Accounts are the basis for all money movement activities in both the digital and physical worlds. Because of this, accounts are at the heart of enabling the Embedded Finance opportunity and providing an automated and compliant approach to creating these accounts is one of the most basic capabilities a Banking-as-a-Service (BaaS) platform can provide.
There are several different types of bank accounts that individuals and businesses can open, each serving a different purpose and offering various features and benefits.
In this explainer we will focus on three main types of accounts that can be created and dive into their differences, their advantages and how they can be used by enterprises venturing into embedded finance. We’ll also look at where account opening sits in the embedded finance process.
The Three Main Types of Account
1. Demand Deposit Account (DDA):
- Definition: A deposit account is a type of bank account where you deposit money, and the bank holds the funds for safekeeping. It's a financial arrangement where the customer entrusts their money to the bank, and where the bank pays interest on the deposit deposits.
- Nature: Deposit accounts are on the "asset" side of the customer’s financial picture because they represent money they own. These accounts include savings accounts, checking accounts, money market accounts, and certificates of deposit (CDs).
- Function: In a deposit account, you can store your money, make withdrawals, and perform transactions like paying bills or making purchases. Banks use the money in these accounts to provide loans to borrowers and generate income.
2. Credit Account:
- Definition: A credit account, also known as a credit line, is a financial arrangement where a lender (usually a bank or credit card company) extends credit to a borrower. The borrower can use this credit to make purchases or obtain cash advances, with the obligation to repay the lender with interest.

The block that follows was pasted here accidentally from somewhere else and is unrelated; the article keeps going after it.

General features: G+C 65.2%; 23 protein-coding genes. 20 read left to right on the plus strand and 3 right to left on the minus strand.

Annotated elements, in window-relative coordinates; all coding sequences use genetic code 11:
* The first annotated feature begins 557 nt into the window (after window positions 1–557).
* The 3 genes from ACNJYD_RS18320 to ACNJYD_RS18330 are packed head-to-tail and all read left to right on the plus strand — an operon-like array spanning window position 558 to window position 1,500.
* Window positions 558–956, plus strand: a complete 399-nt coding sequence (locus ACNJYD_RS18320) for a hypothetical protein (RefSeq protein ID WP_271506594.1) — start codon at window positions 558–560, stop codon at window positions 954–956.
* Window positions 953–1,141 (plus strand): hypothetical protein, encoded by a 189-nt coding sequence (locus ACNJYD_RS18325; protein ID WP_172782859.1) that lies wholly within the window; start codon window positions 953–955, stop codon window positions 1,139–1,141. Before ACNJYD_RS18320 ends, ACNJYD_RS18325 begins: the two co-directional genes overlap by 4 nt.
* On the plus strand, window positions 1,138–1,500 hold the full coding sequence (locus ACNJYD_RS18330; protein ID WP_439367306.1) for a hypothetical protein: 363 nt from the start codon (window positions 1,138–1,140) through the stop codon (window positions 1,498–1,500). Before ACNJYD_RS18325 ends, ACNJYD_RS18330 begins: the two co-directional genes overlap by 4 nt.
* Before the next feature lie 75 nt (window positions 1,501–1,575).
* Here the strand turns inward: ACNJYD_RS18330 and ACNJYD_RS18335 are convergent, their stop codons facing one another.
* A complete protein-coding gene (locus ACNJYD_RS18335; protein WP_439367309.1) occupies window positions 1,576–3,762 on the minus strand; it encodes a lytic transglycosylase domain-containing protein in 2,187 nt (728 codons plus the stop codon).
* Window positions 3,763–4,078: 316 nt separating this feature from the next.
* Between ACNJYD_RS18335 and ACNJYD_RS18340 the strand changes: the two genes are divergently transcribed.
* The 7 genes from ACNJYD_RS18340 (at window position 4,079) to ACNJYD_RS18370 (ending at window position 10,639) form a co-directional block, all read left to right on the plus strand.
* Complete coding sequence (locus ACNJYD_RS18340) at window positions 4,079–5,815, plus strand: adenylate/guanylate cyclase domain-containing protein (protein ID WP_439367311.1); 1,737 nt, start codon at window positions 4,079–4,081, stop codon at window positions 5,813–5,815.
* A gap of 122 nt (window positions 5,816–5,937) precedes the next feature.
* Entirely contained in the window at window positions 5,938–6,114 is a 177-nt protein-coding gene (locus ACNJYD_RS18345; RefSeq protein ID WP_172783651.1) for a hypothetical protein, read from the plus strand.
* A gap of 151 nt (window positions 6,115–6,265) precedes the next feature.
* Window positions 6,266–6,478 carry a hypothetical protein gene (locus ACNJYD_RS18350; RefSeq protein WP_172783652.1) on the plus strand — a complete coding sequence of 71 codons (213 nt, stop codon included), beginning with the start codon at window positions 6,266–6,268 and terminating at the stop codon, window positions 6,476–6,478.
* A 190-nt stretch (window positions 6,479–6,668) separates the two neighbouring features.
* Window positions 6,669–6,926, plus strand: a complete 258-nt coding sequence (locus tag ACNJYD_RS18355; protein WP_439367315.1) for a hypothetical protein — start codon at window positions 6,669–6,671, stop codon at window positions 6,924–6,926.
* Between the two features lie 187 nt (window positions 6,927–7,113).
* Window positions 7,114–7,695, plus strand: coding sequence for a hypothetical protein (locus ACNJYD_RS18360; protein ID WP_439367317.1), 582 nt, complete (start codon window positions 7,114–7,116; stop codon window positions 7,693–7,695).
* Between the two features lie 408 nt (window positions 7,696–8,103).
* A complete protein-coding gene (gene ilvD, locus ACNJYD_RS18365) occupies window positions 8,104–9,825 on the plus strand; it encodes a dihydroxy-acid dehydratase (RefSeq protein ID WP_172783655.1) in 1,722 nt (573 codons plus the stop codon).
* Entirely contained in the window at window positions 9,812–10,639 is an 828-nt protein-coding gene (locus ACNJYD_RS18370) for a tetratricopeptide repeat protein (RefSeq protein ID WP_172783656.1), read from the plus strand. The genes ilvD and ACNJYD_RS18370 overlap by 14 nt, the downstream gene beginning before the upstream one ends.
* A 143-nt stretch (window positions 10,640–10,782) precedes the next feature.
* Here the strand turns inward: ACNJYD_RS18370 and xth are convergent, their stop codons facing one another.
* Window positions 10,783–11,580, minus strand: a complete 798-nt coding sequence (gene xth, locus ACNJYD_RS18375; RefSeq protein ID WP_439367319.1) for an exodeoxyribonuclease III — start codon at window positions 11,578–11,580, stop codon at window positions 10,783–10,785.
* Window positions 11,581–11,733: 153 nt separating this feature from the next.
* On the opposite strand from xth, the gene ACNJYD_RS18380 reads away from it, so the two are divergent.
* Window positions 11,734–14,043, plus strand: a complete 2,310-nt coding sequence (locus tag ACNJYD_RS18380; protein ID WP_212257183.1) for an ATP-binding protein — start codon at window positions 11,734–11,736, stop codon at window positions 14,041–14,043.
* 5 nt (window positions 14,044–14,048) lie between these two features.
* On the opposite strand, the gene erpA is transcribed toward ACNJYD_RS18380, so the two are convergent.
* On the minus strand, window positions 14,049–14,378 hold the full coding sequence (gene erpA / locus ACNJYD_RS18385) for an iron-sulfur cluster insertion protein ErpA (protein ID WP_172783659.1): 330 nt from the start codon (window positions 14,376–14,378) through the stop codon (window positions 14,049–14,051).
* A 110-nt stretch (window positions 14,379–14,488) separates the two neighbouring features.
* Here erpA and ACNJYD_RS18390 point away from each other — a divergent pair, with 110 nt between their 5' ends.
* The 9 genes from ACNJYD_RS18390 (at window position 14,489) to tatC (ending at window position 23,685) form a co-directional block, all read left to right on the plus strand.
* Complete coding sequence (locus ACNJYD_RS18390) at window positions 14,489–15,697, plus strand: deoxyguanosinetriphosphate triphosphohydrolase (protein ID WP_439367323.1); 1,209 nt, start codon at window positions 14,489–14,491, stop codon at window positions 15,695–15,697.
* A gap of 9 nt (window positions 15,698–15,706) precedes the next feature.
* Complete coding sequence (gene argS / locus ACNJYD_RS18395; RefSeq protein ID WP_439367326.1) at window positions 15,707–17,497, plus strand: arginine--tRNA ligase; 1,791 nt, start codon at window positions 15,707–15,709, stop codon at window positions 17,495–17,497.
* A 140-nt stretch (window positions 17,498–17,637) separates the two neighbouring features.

- Nature: Credit accounts represent a liability to the customer because they involve borrowing money that needs to be repaid. Common examples include credit cards, personal loans, mortgages, and auto loans.
- Function: In a credit account, the customer can spend money up to a predetermined credit limit. The lender charges interest on the outstanding balance, and the customer is required to make regular payments, which include both interest and a portion of the principal, until the debt is repaid.
3. Secured Deposit Account (SDA):
- Definition: A secured deposit account, or secured credit card, is a unique financial product that combines elements of both deposit and credit accounts. It can be used by individuals with limited or damaged credit histories who want to build or rebuild their credit, but can also provide needed functionality for individuals who have no need or interest in building credit.
- Nature: A secured deposit account requires the account holder to make a deposit (usually equal to the credit limit) as collateral to secure the credit limit on the account. The deposit serves as a guarantee to the lender that funds are available to cover any potential defaults.